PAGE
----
Top stories of 2012; Taking a look at headlines of the year

Concern about this phosphorous issue have been persistent since 2009, when officials learned of the mandate, conceived by the Environmental Protection Agency (EPA) but administered in Connecticut by the Department of Energy and Environmental Protection (DEEP). In response to a previous mandate involving nitrogen, the town spent over $14 million construction a denitrification plant. Depending on the standards enforced by the EPA, the phosphorous treatment had the potential to be even more expensive.

In the early stages of addressing this, the council discussed the matter without knowing for sure what standards would be required. At the time, it was speculated that for about $50,000, the denitrification plant could be modified to treat phosphorous in addition to nitrogen. This would bring the phosphorous levels down to .7 milligrams per liter. However, the EPA is pushing for a stricter standard of .2 milligrams per liter.

The difference between .7 and .2 is substantial, and officials have previously said that a new building would be needed to meet this particular standard. Town Manager Garry Brumback said this outcome would cost the town $20-30 million in capital costs and about $500,000 each year afterward to maintain it.

Based on Brumback’s recommendations, the council voted earlier this year to allow Southington to enter into a coalition with other area towns and hire the services of a lobbyist to help with the ongoing efforts to reduce the impact of an environmental mandate concerning phosphorous in the Quinnipiac River.

The effort appears to have made some strides in the town’s favor since the potential deal on the table would allow the town to go forward with the cheaper .7 standard. The DEEP would issue Southington a permit that would be in effect for five years, and during this time the environmental agencies will research the phosphorous issue further to come to a conclusion on the final standard.

Expansion headaches

A planned expansion by the Southington YMCA has hit a historic speed bump.

A Planning & Zoning Commission public hearing about the YMCA’s proposed expansion earlier this month drew numerous residents concerned about the fate of a nearby historic house.

The expansion includes additions on two sides of the YMCA’s main building and an increase of about 30 parking spaces.

While preparing for the project, the YMCA purchased numerous adjacent properties on High Street and North Main Street, including the site of the Andrews/Olney House. When news broke that the YMCA planned to demolish the building, several historical organizations objected and the Connecticut Trust for Historic Preservation successfully filed a court injunction to keep the house from being knocked down. The injunction runs through January.

While discussing the details of the expansion, the YMCA introduced two potential plans. If the YMCA had to build around the Olney House, it would reduce their planned additional parking by 12 spaces.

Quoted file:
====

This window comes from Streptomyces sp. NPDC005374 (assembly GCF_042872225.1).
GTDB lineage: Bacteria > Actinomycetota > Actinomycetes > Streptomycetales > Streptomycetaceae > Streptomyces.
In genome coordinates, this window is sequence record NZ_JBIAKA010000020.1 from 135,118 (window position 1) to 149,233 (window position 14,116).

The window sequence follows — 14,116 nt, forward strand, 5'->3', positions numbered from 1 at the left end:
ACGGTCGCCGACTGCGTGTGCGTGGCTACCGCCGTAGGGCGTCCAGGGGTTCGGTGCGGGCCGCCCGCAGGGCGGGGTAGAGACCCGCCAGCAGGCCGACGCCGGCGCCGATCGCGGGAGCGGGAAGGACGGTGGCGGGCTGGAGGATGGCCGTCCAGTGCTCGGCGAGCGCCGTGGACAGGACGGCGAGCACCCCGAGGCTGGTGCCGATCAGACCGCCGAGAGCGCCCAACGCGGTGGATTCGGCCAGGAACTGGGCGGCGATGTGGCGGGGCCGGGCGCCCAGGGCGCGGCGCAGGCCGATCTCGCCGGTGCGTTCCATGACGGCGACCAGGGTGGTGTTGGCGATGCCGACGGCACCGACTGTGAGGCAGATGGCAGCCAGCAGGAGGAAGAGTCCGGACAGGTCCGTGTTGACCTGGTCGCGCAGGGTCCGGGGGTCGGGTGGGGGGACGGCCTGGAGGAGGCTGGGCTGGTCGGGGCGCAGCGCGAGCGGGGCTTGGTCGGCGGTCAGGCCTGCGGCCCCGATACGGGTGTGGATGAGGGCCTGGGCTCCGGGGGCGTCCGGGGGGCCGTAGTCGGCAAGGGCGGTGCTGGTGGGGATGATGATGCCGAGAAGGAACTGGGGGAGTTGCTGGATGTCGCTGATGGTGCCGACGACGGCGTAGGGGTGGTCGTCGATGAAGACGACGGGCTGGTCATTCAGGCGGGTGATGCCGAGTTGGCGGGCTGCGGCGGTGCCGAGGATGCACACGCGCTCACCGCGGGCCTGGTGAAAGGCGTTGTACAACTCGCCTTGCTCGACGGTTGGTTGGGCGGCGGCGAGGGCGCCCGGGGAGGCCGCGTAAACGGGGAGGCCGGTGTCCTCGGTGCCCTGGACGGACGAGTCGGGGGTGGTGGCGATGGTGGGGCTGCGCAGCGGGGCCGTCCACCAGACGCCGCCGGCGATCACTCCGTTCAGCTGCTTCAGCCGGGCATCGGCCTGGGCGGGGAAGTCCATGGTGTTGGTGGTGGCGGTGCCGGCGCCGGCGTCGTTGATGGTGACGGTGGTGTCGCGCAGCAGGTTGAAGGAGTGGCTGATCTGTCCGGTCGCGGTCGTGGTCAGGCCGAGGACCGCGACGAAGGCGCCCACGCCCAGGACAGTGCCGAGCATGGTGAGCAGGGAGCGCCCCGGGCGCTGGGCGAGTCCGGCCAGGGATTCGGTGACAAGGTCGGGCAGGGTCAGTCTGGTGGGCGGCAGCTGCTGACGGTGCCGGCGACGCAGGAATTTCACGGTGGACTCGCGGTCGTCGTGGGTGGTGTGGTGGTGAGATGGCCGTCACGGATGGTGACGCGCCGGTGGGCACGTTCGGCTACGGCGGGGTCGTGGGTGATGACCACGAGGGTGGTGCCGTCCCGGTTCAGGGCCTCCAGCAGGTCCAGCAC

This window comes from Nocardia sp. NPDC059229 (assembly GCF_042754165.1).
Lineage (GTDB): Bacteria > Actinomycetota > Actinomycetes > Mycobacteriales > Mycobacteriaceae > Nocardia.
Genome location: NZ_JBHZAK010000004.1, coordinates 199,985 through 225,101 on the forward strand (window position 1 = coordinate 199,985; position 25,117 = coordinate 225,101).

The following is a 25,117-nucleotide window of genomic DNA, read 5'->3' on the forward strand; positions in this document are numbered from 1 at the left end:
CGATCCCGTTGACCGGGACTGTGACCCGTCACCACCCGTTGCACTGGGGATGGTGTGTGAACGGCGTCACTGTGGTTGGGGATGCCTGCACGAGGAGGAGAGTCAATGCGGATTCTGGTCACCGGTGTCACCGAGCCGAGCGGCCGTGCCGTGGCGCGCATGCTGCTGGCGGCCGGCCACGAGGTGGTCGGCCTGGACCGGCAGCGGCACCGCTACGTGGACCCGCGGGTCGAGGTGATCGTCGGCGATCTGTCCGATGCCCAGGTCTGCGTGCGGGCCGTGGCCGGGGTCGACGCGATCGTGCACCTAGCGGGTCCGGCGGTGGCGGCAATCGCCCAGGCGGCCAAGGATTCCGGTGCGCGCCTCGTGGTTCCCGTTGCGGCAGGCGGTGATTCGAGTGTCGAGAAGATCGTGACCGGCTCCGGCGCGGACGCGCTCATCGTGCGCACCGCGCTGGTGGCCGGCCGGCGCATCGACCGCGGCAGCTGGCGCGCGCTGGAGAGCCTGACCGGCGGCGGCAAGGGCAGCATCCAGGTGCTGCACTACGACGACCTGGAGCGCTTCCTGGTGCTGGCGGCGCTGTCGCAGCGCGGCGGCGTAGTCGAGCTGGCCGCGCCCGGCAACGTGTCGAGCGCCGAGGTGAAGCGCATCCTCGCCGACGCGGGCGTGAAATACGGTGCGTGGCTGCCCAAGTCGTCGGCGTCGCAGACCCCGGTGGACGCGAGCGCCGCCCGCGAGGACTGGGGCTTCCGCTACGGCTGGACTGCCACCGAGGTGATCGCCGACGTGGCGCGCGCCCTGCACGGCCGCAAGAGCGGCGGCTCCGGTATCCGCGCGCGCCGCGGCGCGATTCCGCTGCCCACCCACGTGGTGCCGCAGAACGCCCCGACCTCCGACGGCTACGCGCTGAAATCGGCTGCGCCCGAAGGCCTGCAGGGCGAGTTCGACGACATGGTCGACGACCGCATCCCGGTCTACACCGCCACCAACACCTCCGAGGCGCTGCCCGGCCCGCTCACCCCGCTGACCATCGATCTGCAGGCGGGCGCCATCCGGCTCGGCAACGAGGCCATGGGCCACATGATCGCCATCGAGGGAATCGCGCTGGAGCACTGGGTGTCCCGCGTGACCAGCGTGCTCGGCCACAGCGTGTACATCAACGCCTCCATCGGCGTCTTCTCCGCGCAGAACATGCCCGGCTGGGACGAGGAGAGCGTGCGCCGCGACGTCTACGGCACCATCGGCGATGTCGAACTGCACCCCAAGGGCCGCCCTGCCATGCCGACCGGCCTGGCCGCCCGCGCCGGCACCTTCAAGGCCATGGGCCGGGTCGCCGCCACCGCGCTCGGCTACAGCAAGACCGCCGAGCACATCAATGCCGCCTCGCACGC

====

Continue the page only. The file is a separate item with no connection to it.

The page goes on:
For the time being, zoning board members have to wait until the court makes a decision on the house’s fate before their conclusion about the matter has any authority.

The commission tabled their decision on the YMCA proposal, although this was not due to the Olney House controversy.

YMCA Executive Director John Myers said there had been progress on the Olney House issue, but that the organization was concerned about the ongoing uncertainty regarding the plans and timing of the project.

Local crowned Miss Teen USA

Connecticut, and Southington in particular, can now lay claim to another national celebrity. In August, at a competition held in the Bahamas, Logan West of Southington was crowned the 2012 Miss Teen USA.

West, who was competing as Miss Connecticut Teen USA, made it through the evening gown, on-stage interview, and swimsuit competitions during the two days of the pageant.

West is also a former Miss Southington’s Outstanding Teen.

Fire Chief investigated

Southington Fire Chief Harold “Buddy” Clark was investigated by the Southington Police Department and was examined internally by town hall officials for a confrontation that occurred with volunteer firefighter Steven Bull.

Neither investigation found Clark guilty of any wrongdoing.

The alleged altercation occurred between Clark and Bull shortly after a fire on Darling Street in June.

According to a police report, Bull stated that Chief Clark was acting unprofessional at the scene of the fire, was using profanity and had grabbed his right wrist, and would not let go, when taking back the firefighters accountability tag, which helps ensure that every firefighter is accounted for following a fire.

Bull then went to the hospital and was diagnosed with a wrist sprain, the report states.

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